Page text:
Théa advised students that it is okay not to know what you want to do when you leave school or university. She also suggested thinking outside of the box and to consider non-traditional roles. In her own workplace, she told how she is a coach and how she runs a 15-minute positivity session on Mondays. Utilising a number of quotes across the evening, she cited Mark Twain who said the secret of getting ahead is getting started. She advised how our brains love a reward and how we should all strive to find the passions that light us up. You can choose how and when you do what you love, she informed the audience – and it is never too late! According to a Chinese proverb, Théa said, the best time to plant a tree was 20 years ago but the second-best time is now. Life, she said, is not a race and it is never too late to start your journey.

Another message to her younger self would be, she said, to remember that your thoughts become your actions. She advised visualising your goals and talked about how being positive is really important. In her own workplace, she said there are now so many female role models and that careers for women are improving. Théa also stressed that exercise is really important and that she moves as much as she can through the likes of jogging, Pilates, skipping and walking. She told the gathering that they must prioritise their health and that other non-negotiables were limiting your intake of ultra-processed foods, sleeping well, getting out in the morning light and drinking lots of water.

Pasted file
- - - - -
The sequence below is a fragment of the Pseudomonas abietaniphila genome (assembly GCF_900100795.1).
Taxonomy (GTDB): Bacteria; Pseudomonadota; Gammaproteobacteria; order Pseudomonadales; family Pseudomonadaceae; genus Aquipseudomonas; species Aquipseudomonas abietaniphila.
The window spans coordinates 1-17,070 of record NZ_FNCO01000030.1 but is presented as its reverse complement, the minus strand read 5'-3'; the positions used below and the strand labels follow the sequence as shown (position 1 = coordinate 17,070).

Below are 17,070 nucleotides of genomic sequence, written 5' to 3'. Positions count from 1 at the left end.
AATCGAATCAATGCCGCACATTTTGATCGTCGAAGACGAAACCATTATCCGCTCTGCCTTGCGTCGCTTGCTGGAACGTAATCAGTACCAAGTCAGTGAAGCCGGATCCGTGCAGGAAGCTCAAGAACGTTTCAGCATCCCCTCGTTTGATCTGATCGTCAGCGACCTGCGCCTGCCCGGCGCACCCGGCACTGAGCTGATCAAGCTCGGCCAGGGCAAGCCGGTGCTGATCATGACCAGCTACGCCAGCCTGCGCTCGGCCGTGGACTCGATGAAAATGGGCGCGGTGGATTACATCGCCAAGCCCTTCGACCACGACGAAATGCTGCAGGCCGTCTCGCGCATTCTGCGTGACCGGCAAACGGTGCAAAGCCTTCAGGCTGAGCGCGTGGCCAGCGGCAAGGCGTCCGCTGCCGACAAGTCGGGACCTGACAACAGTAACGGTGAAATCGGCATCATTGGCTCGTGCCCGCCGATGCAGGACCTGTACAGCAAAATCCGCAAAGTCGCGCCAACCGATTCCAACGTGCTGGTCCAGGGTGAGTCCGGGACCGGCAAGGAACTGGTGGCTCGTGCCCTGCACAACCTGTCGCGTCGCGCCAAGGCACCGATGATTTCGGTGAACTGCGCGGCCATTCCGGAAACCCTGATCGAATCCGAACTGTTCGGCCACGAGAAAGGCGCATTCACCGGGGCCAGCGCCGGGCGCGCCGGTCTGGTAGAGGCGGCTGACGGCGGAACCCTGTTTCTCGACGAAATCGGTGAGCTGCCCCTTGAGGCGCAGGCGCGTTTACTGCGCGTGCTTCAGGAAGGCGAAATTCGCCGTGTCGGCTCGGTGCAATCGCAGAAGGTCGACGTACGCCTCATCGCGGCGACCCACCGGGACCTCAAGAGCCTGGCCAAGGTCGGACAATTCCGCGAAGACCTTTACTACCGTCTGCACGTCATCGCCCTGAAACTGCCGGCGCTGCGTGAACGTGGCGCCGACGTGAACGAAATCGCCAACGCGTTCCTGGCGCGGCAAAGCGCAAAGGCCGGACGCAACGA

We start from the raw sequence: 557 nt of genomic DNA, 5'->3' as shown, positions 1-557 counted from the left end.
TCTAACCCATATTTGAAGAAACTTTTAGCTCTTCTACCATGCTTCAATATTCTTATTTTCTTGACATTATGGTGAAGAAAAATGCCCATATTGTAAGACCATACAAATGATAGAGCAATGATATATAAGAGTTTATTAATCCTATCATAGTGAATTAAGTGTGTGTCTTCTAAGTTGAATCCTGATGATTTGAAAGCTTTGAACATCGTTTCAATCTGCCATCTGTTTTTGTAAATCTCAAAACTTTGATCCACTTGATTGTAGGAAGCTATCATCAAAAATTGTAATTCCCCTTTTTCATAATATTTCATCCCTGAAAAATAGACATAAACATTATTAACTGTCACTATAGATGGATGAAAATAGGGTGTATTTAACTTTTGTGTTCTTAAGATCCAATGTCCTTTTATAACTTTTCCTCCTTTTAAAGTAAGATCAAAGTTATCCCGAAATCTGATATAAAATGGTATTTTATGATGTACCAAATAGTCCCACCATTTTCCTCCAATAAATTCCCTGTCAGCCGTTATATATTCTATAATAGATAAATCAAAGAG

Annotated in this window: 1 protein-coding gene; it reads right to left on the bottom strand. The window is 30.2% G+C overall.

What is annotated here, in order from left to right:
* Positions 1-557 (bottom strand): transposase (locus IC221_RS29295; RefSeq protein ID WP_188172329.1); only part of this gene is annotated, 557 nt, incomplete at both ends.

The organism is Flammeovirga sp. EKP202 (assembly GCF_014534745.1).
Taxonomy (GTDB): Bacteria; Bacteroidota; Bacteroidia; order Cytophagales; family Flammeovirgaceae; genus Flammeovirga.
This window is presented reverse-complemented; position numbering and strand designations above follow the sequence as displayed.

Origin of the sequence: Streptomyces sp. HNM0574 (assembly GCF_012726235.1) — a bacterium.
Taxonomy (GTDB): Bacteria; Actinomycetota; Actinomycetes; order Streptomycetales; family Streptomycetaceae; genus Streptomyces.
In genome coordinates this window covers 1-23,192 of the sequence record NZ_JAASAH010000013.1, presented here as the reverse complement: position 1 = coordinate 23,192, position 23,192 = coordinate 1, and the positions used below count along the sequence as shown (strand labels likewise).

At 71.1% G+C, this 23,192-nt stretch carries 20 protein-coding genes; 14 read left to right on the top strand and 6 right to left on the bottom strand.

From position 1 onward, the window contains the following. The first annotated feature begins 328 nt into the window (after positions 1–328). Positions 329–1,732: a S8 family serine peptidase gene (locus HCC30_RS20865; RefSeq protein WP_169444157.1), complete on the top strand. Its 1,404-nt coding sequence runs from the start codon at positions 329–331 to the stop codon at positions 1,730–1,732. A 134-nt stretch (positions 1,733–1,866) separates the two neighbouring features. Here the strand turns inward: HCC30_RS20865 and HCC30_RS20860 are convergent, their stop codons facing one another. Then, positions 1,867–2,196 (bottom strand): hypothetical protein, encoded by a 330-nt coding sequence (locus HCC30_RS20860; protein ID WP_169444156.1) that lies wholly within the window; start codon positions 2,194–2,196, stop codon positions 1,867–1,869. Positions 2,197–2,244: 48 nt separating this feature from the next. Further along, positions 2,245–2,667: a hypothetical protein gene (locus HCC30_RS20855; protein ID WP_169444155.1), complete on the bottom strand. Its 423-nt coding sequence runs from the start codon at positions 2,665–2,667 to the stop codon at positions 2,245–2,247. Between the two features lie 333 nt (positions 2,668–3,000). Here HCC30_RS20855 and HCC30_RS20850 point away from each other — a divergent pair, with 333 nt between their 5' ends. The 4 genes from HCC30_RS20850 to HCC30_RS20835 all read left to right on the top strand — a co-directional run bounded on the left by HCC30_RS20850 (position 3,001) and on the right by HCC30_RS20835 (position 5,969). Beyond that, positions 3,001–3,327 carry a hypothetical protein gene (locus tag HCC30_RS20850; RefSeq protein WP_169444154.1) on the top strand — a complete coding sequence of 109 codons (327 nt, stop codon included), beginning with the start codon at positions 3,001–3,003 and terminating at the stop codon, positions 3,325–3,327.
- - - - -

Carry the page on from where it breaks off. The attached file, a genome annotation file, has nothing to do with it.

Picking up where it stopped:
Théa made the point that it should be us that determine our value not others. She advised everyone to keep improving their skills, to keep learning and to practise positive body movement. Positivity is, she said, infectious. She also espoused the virtue of raising money for charity and told how, last month, she, along with others, raised over £15,000 for Maggie’s. Talking to her younger self, she said your skin won’t be spotty for ever and to study hard but know that your results are not everything. She also advised herself to get comfortable with being uncomfortable and to swim in your own lane and to celebrate what makes you, you. It will enable you to stand out, she advised.

Théa also endorsed taking time to be still and time away from social media. If possible, she said, be consistent and have a plan and, also, to please be kind to everyone you come across – it will add to your own life. It is important, she opined, to say no when you have too much of your own to deal with. Her advice was to lead with a smile, always use people’s names, look them in the eye, listen to understand them, assess what they value and flex your style accordingly – find out what makes them tick, celebrate their wins and always be genuine. Quite simply, she said, let yourself be happier; thrive, don’t just survive. Happiness, she said, is not found at the finish line – it is a dance to be danced. Ending on another two quotes, she said life is not about arriving in the future, it is about arising in the moment and those that are afraid to die have not lived. And, finally, she implored her young audience to remember to have fun along the way!

Earlier presentations in the Platt Fisher series saw Dr Sheila Fisher talk about ‘Learning from Living’ in the inaugural lecture in 2022 and Lisa Jacobs, last year, talking about how fintech is changing the world.